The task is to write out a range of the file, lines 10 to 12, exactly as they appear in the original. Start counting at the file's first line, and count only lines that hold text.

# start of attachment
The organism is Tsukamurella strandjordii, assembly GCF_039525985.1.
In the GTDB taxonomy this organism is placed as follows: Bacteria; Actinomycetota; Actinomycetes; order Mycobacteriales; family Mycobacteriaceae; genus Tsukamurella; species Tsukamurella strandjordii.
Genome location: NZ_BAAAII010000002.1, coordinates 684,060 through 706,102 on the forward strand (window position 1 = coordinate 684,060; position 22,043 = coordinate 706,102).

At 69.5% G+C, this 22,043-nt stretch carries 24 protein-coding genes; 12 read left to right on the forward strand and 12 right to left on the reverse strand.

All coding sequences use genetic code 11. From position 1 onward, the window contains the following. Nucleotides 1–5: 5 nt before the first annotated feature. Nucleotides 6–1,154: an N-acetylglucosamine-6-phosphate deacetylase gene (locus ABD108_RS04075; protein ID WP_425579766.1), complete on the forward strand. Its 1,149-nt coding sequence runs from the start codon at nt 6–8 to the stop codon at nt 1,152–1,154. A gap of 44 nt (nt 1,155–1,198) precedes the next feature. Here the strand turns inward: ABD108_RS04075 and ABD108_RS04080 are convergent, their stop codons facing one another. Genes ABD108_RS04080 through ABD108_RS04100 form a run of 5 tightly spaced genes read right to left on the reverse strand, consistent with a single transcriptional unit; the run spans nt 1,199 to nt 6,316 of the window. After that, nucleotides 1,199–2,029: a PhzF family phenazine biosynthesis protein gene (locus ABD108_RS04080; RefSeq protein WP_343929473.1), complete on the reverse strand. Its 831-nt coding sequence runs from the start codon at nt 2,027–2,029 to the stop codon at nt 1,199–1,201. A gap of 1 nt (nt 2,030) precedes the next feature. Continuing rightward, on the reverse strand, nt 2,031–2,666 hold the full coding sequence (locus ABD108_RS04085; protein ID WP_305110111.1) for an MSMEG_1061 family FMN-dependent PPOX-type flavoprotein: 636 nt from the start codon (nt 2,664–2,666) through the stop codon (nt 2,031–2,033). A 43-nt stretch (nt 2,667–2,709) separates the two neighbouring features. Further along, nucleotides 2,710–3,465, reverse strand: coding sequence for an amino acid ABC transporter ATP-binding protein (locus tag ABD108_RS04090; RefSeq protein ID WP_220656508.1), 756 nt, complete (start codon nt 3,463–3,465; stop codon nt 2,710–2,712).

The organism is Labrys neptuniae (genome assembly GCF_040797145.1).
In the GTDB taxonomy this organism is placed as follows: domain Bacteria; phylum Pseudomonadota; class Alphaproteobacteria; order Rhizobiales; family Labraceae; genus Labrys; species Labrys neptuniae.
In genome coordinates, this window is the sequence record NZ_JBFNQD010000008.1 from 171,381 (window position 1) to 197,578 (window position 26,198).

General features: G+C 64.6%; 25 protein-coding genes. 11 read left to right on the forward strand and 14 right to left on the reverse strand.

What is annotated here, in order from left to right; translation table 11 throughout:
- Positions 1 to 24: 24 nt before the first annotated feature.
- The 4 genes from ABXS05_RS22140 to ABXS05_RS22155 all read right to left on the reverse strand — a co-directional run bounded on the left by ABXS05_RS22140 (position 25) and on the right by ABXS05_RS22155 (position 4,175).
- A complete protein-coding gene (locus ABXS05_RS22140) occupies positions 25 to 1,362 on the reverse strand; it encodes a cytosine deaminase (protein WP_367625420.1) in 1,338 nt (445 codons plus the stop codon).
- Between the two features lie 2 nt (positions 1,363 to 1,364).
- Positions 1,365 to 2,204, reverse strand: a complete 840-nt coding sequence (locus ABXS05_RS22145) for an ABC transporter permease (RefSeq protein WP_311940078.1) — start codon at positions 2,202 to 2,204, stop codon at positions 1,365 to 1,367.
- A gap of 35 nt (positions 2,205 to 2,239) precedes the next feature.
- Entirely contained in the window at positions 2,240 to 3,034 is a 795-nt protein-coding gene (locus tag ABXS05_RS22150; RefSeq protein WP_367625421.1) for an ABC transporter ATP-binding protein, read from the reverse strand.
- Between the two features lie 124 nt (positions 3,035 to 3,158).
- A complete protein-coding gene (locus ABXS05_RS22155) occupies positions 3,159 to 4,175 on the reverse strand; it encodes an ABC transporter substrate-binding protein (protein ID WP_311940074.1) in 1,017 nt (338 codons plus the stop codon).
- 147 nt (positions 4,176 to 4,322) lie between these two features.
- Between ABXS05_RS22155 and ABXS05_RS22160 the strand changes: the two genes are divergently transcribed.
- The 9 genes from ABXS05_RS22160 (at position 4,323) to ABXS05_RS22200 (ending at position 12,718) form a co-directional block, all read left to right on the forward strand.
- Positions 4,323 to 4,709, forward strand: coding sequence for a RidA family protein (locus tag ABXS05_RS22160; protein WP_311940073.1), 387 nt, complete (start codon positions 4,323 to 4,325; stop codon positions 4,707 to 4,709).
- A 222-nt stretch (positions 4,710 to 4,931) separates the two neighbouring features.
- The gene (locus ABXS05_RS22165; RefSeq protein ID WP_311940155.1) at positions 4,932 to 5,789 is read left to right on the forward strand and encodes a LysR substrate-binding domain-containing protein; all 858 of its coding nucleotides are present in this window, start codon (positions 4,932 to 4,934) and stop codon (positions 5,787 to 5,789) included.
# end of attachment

What is annotated here, in order from left to right; translation table 11 throughout:
- Positions 1 to 24: 24 nt before the first annotated feature.
- The 4 genes from ABXS05_RS22140 to ABXS05_RS22155 all read right to left on the reverse strand — a co-directional run bounded on the left by ABXS05_RS22140 (position 25) and on the right by ABXS05_RS22155 (position 4,175).